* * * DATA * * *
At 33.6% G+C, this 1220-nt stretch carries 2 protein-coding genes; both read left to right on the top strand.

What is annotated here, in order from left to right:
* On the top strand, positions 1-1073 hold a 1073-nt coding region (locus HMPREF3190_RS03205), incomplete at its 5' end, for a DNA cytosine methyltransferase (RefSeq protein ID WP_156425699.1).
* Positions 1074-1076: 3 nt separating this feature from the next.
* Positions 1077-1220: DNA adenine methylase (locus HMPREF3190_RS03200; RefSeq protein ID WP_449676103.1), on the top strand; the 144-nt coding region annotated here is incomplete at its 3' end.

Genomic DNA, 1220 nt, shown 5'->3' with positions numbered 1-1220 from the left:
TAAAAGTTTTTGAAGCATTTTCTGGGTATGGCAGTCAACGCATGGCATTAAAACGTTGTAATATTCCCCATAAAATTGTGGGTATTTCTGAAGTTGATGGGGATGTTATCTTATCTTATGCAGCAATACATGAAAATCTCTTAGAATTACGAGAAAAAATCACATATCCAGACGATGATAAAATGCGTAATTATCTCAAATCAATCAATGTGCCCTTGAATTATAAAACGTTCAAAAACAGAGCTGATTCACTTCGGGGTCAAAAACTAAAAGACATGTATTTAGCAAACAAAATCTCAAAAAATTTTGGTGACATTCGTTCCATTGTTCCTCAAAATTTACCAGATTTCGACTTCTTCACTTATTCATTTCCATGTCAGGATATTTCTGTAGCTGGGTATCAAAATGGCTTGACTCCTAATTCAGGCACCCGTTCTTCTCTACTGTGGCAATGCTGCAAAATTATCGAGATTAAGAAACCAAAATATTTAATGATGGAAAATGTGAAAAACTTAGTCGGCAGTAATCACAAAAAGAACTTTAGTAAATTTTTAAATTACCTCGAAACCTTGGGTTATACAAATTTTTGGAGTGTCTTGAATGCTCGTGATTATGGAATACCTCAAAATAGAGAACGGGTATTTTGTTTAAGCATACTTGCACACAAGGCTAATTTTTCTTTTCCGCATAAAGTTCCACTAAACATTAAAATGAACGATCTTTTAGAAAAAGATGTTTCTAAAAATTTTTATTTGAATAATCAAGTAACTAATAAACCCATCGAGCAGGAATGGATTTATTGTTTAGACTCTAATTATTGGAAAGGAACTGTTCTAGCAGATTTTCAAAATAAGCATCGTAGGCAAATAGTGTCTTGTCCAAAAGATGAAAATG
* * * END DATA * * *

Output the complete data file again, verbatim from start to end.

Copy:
At 33.6% G+C, this 1220-nt stretch carries 2 protein-coding genes; both read left to right on the top strand.

What is annotated here, in order from left to right:
* On the top strand, positions 1-1073 hold a 1073-nt coding region (locus HMPREF3190_RS03205), incomplete at its 5' end, for a DNA cytosine methyltransferase (RefSeq protein ID WP_156425699.1).
* Positions 1074-1076: 3 nt separating this feature from the next.
* Positions 1077-1220: DNA adenine methylase (locus HMPREF3190_RS03200; RefSeq protein ID WP_449676103.1), on the top strand; the 144-nt coding region annotated here is incomplete at its 3' end.

Genomic DNA, 1220 nt, shown 5'->3' with positions numbered 1-1220 from the left:
TAAAAGTTTTTGAAGCATTTTCTGGGTATGGCAGTCAACGCATGGCATTAAAACGTTGTAATATTCCCCATAAAATTGTGGGTATTTCTGAAGTTGATGGGGATGTTATCTTATCTTATGCAGCAATACATGAAAATCTCTTAGAATTACGAGAAAAAATCACATATCCAGACGATGATAAAATGCGTAATTATCTCAAATCAATCAATGTGCCCTTGAATTATAAAACGTTCAAAAACAGAGCTGATTCACTTCGGGGTCAAAAACTAAAAGACATGTATTTAGCAAACAAAATCTCAAAAAATTTTGGTGACATTCGTTCCATTGTTCCTCAAAATTTACCAGATTTCGACTTCTTCACTTATTCATTTCCATGTCAGGATATTTCTGTAGCTGGGTATCAAAATGGCTTGACTCCTAATTCAGGCACCCGTTCTTCTCTACTGTGGCAATGCTGCAAAATTATCGAGATTAAGAAACCAAAATATTTAATGATGGAAAATGTGAAAAACTTAGTCGGCAGTAATCACAAAAAGAACTTTAGTAAATTTTTAAATTACCTCGAAACCTTGGGTTATACAAATTTTTGGAGTGTCTTGAATGCTCGTGATTATGGAATACCTCAAAATAGAGAACGGGTATTTTGTTTAAGCATACTTGCACACAAGGCTAATTTTTCTTTTCCGCATAAAGTTCCACTAAACATTAAAATGAACGATCTTTTAGAAAAAGATGTTTCTAAAAATTTTTATTTGAATAATCAAGTAACTAATAAACCCATCGAGCAGGAATGGATTTATTGTTTAGACTCTAATTATTGGAAAGGAACTGTTCTAGCAGATTTTCAAAATAAGCATCGTAGGCAAATAGTGTCTTGTCCAAAAGATGAAAATG